Google and Yahoo appear on ‘piracy’ ad list


A report from the University of Southern California has ranked Google and Yahoo in the top-ten companies that place adverts on alleged pirated websites.

Appearing second and sixth respectively, Google and Yahoo are supporting the major global pirate movie and music sites, according to the Advertising Transparency Report, published on January 3, 2013.

The Internet companies’ rankings are jointly-held with their subsidiaries Double Click (Google) and Right Media (Yahoo), which manage online advertising for their clients. The report does not differentiate between the ads the parent and subsidiary companies have placed.

Google did not respond to a request for comment but a Yahoo spokesperson said the company was committed to removing ads from sites that appeared to breach copyright law.

Jonathan Taplin, director at the Annenberg Innovation Lab, which published the report, said the “top networks are placing close to 10,000 ads per month on pirate [alleged] sites”, but could not provide further details. He said the data was compiled throughout the whole of 2012.

The report does not specify which sites it has picked, though it said researchers used Google’s Transparency Report to compile the list. That report provides information on the requests Google receives to remove links to alleged pirated sites.

The university’s report picked the sites subject to the most requests on Google’s list and “used a bot that scrapes the ad network HTML identifier off each ad” to view whose advert it was.

Californian-based company OpenX, whose chief executive Tim Cadogan is a former Yahoo vice president, ranked first on the list. Other companies included Exoclick (third) and Sumotorrent (fourth).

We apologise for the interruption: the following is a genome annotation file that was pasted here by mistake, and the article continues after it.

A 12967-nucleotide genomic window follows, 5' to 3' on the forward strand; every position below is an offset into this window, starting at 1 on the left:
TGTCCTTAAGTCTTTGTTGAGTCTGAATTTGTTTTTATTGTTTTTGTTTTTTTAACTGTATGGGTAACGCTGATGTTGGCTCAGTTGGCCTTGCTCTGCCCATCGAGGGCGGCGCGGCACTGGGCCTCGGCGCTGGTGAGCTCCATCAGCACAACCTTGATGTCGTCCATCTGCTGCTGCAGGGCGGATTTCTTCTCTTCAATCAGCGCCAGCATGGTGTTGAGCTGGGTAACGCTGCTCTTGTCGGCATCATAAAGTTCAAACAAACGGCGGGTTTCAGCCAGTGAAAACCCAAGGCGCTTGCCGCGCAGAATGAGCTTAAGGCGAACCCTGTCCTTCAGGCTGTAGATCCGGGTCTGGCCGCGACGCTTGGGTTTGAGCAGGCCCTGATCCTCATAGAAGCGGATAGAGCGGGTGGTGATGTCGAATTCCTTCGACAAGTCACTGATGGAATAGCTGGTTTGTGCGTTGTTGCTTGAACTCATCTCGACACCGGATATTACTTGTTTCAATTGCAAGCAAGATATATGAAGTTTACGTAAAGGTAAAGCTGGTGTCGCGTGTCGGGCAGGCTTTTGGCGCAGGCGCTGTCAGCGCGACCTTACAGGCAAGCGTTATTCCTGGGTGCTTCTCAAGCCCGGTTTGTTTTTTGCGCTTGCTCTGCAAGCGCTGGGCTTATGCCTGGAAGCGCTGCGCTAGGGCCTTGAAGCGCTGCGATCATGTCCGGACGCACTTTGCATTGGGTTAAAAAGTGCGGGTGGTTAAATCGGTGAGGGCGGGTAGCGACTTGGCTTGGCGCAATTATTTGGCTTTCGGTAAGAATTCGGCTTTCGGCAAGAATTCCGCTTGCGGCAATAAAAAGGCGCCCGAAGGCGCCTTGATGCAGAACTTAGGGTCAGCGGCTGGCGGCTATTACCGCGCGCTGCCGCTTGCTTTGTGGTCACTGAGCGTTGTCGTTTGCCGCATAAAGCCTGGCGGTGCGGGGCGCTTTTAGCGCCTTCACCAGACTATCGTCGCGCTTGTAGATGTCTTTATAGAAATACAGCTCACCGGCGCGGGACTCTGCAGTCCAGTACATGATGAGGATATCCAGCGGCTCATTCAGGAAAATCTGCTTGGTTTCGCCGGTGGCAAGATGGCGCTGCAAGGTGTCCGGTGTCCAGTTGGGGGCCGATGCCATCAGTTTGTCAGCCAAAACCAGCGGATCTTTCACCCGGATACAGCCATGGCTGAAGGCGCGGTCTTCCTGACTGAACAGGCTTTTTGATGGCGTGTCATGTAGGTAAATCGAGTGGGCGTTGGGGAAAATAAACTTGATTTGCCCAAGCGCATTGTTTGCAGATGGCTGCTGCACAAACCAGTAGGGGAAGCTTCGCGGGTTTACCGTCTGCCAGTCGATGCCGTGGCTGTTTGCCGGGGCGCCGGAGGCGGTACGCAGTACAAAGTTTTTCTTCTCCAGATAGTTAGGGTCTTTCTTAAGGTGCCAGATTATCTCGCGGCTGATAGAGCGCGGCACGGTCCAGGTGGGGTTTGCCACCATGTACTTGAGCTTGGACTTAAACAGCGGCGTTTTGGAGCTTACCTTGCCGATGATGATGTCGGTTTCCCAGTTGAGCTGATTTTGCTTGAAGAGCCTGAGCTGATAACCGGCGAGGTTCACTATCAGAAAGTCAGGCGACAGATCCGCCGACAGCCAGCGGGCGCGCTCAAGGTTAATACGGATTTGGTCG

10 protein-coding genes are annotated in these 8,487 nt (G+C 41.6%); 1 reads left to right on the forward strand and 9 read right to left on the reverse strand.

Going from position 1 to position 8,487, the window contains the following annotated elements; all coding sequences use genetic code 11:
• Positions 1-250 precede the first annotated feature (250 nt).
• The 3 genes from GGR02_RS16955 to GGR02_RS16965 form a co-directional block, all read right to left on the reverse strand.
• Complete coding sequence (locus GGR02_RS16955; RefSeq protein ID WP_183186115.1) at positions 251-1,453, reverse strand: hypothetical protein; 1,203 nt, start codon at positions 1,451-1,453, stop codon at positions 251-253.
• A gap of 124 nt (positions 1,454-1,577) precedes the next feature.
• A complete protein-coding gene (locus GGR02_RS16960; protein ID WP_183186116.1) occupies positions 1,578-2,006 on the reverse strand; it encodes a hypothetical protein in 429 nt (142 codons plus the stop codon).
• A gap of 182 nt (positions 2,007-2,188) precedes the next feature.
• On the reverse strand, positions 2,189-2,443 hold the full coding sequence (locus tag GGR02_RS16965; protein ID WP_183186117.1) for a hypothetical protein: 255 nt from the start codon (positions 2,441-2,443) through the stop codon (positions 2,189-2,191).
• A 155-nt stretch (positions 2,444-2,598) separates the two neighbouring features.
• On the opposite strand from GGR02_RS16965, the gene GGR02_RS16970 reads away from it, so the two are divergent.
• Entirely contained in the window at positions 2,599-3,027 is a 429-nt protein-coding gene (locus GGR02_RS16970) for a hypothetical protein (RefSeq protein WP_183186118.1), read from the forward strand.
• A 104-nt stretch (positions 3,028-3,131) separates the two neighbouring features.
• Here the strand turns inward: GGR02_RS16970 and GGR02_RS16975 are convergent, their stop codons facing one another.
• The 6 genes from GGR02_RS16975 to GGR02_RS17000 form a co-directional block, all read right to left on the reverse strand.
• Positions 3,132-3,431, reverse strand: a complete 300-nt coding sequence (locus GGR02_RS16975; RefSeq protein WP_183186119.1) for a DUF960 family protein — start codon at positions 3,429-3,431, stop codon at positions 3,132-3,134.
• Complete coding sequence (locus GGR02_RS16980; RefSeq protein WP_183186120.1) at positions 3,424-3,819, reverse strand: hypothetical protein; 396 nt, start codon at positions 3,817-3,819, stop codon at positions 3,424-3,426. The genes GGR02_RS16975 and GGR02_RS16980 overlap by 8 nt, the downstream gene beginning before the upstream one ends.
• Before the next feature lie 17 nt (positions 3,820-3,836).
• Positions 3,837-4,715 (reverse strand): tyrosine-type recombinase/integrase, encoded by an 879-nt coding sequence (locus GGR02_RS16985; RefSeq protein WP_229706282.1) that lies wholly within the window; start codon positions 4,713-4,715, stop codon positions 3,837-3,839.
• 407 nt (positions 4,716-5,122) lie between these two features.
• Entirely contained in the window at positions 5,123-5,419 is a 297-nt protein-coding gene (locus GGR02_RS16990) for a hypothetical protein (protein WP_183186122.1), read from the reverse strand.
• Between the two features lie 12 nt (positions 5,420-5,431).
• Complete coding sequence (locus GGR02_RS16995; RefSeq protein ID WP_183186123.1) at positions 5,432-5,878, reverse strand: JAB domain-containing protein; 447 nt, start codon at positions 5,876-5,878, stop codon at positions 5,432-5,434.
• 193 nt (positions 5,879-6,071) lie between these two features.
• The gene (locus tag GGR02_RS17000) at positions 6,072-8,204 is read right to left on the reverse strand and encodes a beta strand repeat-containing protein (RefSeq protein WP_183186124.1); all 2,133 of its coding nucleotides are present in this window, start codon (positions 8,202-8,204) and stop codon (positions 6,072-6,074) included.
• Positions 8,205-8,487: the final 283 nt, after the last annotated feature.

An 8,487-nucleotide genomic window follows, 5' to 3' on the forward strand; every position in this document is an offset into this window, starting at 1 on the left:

Hillel Parness, partner at Robins, Kaplan, Miller & Ciresi in New York, said: “The report used data from Google on the number of Digital Millennium Copyright Act (DCMA) removal requests it receives. Under the DMCA, sites hosting copyright-infringing material supplied by others have little duty to remove such material unless they receive valid take-down notices.”

“The report may reflect growing frustration among copyright holders regarding recent judicial interpretations of the DMCA, as well as a growing movement to hold accountable those services that would normally receive DMCA notices, but who are nevertheless seen as providing the infrastructure that allows infringement to take place.”

The university’s report is the first of a monthly assessment of ad networks and their relationship with alleged pirated sites.

Yahoo acquired Right Media for $680 million in April 2007 in a move seen as a response to Google’s purchase of Double Click for $3.1 billion in the same month.

The report is available here.

This article was first published on 04 January 2013 in World IP Review

google, yahoo, right media, double click

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